Here are a list of other “Best Of” book lists from which I have drawn my upcoming selections:

· Shane Parrish’s (Farnam Street) Bookworm list

· A.J. Juliani’s Best Books for Teachers (and Learners)

· Bill Gates’ Favorite Books of 2016

· Bruce Springsteen’s 28 Favorite Books that Shaped his Music

· Ditch that Textbook’s List of Books by Teachers, For Teachers

· Derek Siver’s Books I’ve Read

· Edutopia’s Books to Read Right Now

· Peter DeWitt’s Books that Every Educator Should Read Right Now

Dr. Tim Uhl, Superintendent

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"Catholic School Matters" Podcast

Tomorrow, Episode #15 will drop. An interview with Terry Shields, the Executive Director of the Nativity-Miguel School network, will explain the origin and purpose of this innovative model. Last week, Episode #14 included an interview with the incomparable Superintendent of the Diocese of Phoenix, Mary Beth Mueller. A veteran educator, she shares her wisdom about leading and mentoring.

Here is the link to the podcast on iTunes. Please subscribe to the podcast so new episodes will automatically download. The show is also available on Stitcher and Google Play. If you don't have accounts with any of those content providers, here is the link to my basic page with the podcasts.

The Week Ahead

Monday 12/19: office (Helena)

Tuesday 12/20: office (Helena)

Wed 12/21: Great Falls meetings & School Board (Missoula)

Thurs 12/22: office (Helena)

Fri 12/23: office (Helena)

Next week: 432 miles

Last week: 255 driving miles; 2,264 air miles

2016-17: 17,301 driving miles; 14,376 air miles

What I'm Reading 2016-17

  1. Why Don't Kids Like School by Daniel Willingham.
  2. Tom Clancy: Commander in Chief by Mark Greaney. (finished)
  3. Our Kids: The American Dream in Crisis by Robert Putnam (finished)
  4. The Book of Joy by the Dalai Lama and Archbishop Desmond Tutu. (finished)
  5. Reading with the daughter: The Chronicles of Narnia by C.S. Lewis (7 books, finished).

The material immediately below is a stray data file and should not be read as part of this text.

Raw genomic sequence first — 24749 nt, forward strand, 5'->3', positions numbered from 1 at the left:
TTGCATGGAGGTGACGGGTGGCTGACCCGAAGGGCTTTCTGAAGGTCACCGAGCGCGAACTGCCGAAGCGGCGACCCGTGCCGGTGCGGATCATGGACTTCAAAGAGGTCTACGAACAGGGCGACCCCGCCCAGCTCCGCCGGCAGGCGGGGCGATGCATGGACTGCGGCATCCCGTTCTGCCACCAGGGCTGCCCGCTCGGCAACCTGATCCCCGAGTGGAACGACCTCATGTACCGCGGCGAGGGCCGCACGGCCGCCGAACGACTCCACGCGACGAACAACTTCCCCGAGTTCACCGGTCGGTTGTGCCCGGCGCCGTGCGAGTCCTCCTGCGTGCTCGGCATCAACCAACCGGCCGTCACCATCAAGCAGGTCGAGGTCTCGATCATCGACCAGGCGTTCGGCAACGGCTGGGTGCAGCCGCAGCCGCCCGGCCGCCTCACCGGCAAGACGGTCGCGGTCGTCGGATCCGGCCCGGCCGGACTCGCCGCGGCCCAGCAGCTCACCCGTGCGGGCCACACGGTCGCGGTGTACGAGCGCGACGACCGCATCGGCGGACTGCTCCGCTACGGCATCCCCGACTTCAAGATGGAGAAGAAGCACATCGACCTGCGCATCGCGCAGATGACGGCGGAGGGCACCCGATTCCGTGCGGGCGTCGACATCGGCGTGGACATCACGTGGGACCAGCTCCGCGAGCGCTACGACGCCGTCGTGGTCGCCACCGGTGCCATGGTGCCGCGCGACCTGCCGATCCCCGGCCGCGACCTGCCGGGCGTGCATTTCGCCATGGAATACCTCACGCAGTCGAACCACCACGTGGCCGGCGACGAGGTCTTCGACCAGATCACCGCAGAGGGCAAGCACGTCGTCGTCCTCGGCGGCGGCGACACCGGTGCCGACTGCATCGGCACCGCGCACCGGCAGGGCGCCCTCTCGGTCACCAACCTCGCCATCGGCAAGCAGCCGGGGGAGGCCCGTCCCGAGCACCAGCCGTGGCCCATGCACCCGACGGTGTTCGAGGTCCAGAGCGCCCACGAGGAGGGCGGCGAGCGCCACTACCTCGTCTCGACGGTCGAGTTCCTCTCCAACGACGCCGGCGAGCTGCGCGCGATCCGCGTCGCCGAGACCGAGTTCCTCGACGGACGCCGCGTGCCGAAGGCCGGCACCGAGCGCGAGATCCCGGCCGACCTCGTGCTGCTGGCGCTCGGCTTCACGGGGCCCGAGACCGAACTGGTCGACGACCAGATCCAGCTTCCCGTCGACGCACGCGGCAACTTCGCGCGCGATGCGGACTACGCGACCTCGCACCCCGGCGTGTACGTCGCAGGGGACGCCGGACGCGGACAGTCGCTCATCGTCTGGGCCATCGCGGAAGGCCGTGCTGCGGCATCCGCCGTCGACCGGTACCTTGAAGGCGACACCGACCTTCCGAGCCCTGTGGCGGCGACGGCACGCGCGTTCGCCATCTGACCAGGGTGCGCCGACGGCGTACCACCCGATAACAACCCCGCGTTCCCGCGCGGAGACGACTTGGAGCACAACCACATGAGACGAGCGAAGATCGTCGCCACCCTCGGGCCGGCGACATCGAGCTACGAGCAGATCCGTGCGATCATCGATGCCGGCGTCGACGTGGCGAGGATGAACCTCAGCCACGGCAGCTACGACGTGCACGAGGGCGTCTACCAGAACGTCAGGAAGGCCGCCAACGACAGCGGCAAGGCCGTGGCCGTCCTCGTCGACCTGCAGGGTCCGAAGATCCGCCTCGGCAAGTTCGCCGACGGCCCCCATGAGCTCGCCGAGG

6. The Five Dysfunctions of a Team by Patrick Lencioni (finished)
  7. The Gift of Failure by Jessica Lahey (finished)
  8. Born to Run by Bruce Springsteen (finished)
  9. The Purple Goldfish by Stan Phelps (finished)
  10. The Song of the Dodo by David Quammen (finished)
  11. Learned Optimism by Martin Seligman. (finished)
  12. Reinvention: Accelerating Results in the Age of Disruption Cragun & Sweetman (finished)
  13. Cultures Built to Last: Systemic PLCs at Work by Fullan and DuFour (finished)
  14. Daring Greatly by Brene Brown (finished)
  15. Finding Our Way: Leadership for an Uncertain Time by Margaret J. Wheatley (finished)
  16. The Orange Frog by Shawn Achor (finished)

For Principals & Teachers

  1. OPI has released its preliminary plan here. Notice there is no mention of private schools! Here is a short video explaining the OPI draft plan.
  2. National School Choice Week is Jan 22-28. Click here to receive your free materials. Catholic Schools Week is the next week (Jan 29-Feb 4).
  3. Montana Catholic Schools now has a new Facebook page. and Pinterest board. Please like them so I can share marketing material there.
  4. On the Horizon:
  • Virtual Leadership Meetings Jan 24th 9 am and/or 1 pm
  • 7th/8th grade days at the legislature Feb 24th

My Favorite Links Since August (one per issue)

This is the one article/link which stayed with me from each of the 17 issues this fall.
What Teenagers Want You to Know | Roy Petitfils | TEDxVermilionStreet

The Most Popular Link from Every Issue

These are the most "clicked" posts from each of the 17 issues this fall